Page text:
Exercise as an Antidepressant

Douglas Perry

Technology, Cycling, Swimming

Exercise as an Antidepressant - Fitness, Exercise, depression, antidepressants, brain health, aging, cardiovascular disease, heart health, fitness-related research

 

An observational study1 of nearly 18,000 participants found that those with high fitness at middle age were significantly less likely to die from heart disease in later life, even if they were diagnosed with depression.

 

 

In analyzing cardiovascular fitness in midlife and comparing the data with the incidence of lower cardiovascular mortality after depression past 65 years of age, the researchers found that higher fitness levels were associated with 16% lower risk of depression in subjects, and even when depression was diagnosed later in life, higher levels of fitness were associated with a 56% lower risk of cardiovascular mortality.

 

"Maintaining a healthy dose of exercise is difficult, but it can be done. It just requires more effort and addressing unique barriers to regular exercise," says Dr. Madhukar Trivedi, co-author of the study and Director of the Center for Depression Research and Clinical Care, part of the Peter O'Donnell Jr. Brain Institute at UT Southwestern.

 

The study published in the Journal of the American Medical Association Psychiatry utilized a Cooper Institute database of participants who had their cardiorespiratory fitness measured at an average age of 50 years. Researchers used Medicare administrative data to establish correlations between the participants' fitness at midlife to rates of depression and heart disease in older age.

 

How to Stay Fit While Treating Depression

Previous research shows that depressed patients can often perform about three-fourths of the exercise they're asked to do. However, there are steps you can take to improve your chances of success:

 

  • Set aside a consistent time to exercise every day, but do not get discouraged by stretches of inactivity. Resume activities as soon as possible.
  • Keep a log to track progress.
  • Vary the exercises to avoid monotony. Keep the workout interesting and fun.
  • Exercise with a friend.
  • Task someone with holding you accountable for maintaining the exercise regimen.

 

Dr. Madhukar Trivedi, co-author of the study and Director of the Center for Depression Research and Clinical Care, part of the Peter O'Donnell Jr. Brain Institute at UT Southwestern, says the findings are just as relevant to younger age groups, in particular, college-age adults who are just entering the workforce.

 

"This is the age where we typically see physical activity drop off because they're not involved in school activities and sports," Dr. Trivedi says. "The earlier you maintain fitness, the better chance of preventing depression, which in the long run will help lower the risk of heart disease."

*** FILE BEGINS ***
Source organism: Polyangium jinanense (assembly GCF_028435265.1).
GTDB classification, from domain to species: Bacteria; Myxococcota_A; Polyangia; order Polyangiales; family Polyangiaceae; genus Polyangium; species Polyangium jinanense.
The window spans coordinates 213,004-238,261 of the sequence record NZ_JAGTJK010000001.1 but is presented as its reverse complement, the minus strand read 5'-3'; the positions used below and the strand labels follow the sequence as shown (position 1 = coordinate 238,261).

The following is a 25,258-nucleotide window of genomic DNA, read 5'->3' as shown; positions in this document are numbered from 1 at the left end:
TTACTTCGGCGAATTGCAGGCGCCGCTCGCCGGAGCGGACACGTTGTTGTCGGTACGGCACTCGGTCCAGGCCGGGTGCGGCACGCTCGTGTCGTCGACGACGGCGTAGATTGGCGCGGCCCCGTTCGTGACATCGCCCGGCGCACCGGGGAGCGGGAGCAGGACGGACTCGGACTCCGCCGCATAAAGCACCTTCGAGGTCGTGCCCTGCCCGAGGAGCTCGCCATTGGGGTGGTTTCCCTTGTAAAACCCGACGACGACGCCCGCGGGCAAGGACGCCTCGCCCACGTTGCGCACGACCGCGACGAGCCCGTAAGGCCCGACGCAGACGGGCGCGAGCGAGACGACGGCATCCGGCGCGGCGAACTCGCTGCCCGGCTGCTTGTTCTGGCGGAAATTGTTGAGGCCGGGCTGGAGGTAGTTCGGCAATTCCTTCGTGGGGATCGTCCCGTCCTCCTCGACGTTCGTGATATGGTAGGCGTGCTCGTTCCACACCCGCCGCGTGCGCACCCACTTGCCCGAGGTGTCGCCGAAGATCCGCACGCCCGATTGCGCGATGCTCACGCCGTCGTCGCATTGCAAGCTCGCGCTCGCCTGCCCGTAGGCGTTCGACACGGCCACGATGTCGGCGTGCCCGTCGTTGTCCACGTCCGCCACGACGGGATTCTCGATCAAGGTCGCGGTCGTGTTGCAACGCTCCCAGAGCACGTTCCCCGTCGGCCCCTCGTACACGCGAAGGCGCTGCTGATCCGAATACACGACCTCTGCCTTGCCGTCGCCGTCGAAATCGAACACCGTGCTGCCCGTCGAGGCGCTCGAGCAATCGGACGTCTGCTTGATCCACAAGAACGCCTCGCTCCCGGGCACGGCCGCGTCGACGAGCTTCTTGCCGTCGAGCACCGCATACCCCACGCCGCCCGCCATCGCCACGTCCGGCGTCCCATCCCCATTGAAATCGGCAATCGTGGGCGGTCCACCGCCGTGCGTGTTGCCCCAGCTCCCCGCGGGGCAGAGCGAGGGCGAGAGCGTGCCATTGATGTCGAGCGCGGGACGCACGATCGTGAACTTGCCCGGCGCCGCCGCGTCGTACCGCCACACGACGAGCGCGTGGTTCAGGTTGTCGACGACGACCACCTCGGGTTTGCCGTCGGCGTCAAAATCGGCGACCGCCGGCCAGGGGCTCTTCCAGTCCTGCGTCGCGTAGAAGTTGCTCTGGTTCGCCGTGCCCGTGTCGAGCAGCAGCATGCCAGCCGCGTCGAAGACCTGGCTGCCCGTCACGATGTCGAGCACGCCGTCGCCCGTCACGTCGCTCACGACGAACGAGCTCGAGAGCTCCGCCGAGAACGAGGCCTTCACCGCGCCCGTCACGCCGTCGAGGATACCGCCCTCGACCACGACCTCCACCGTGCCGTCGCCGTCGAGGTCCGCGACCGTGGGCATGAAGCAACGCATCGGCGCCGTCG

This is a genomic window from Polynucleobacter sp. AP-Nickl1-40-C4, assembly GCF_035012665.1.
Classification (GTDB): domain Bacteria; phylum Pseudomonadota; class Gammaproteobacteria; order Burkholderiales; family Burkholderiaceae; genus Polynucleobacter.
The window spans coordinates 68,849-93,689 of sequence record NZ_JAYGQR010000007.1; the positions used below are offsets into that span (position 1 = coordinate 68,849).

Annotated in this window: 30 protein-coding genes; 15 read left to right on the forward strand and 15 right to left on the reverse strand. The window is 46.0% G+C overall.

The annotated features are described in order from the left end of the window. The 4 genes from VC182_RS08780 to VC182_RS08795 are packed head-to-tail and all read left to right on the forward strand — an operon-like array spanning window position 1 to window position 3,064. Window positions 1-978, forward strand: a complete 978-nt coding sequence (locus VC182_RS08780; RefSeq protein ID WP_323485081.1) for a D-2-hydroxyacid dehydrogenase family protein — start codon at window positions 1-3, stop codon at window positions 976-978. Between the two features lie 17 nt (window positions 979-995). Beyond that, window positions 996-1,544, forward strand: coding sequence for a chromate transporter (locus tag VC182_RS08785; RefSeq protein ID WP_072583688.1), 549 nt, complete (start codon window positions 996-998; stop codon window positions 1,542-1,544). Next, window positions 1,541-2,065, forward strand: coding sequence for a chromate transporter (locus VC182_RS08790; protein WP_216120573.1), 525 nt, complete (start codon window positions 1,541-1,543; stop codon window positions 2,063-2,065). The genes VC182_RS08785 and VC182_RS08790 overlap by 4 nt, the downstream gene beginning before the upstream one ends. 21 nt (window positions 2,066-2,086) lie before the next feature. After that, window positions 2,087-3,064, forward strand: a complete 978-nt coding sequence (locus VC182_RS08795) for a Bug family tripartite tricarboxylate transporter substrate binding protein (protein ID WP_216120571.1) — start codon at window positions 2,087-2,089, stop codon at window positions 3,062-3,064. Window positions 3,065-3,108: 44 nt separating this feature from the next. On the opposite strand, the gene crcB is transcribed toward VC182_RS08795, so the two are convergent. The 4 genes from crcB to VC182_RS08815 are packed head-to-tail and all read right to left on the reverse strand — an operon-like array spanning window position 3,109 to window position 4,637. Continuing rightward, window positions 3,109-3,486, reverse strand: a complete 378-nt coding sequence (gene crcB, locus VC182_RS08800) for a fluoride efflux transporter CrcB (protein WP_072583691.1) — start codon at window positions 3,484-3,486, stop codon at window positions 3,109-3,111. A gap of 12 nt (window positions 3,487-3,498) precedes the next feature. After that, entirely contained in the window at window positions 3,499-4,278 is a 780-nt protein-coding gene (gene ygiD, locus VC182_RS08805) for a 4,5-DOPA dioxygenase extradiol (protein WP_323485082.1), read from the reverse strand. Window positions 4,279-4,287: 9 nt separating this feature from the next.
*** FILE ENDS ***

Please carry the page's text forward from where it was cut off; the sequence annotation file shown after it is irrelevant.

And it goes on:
For many people, the more appropriate treatment for depression may be exercise irrespective of anything else. This is because depression has been linked to several other chronic medical conditions such as diabetes, obesity, and chronic kidney disease, all of which have been shown to have some effect on antidepressant use.

 

Dr. Trivedi says the reasons behind this may partly be connected to the general health effects of physical activity, including the fact that exercise decreases inflammation that may cause depression. By reducing inflammation, the risk for depression and heart disease are lowered.

 

 

"There is value to not starting a medication if it's not needed," says Dr. Trivedi, who's leading a national effort to establish biological tests for choosing antidepressants. "Being active and getting psychotherapy are sometimes the best prescription, especially in younger patients who don't have severe depression."

 

"There is enough evidence to show that the effect of low fitness on depression and heart disease is real," Dr. Trivedi says. "But further study is needed to establish the mechanism by which this effect happens."

 

At the end of the day, the study advocates doctors prescribe fitness and physical activity in promoting healthy aging, and while that may seem obvious to people on these pages, it seems that we have a long way to go before we see meaningful change at a social and cultural level. In other words, it's still a world of pharmacological solutions even when we have conclusive proof that there are healthier alternatives.

 

Reference:

1. Willis BL, Leonard D, Barlow CE, Martin SB, DeFina LF, and Trivedi MH. “Association of Midlife Cardiorespiratory Fitness with Incident Depression and Cardiovascular Death after Depression in Later Life.” JAMA Psychiatry, June 27, 2018.

 

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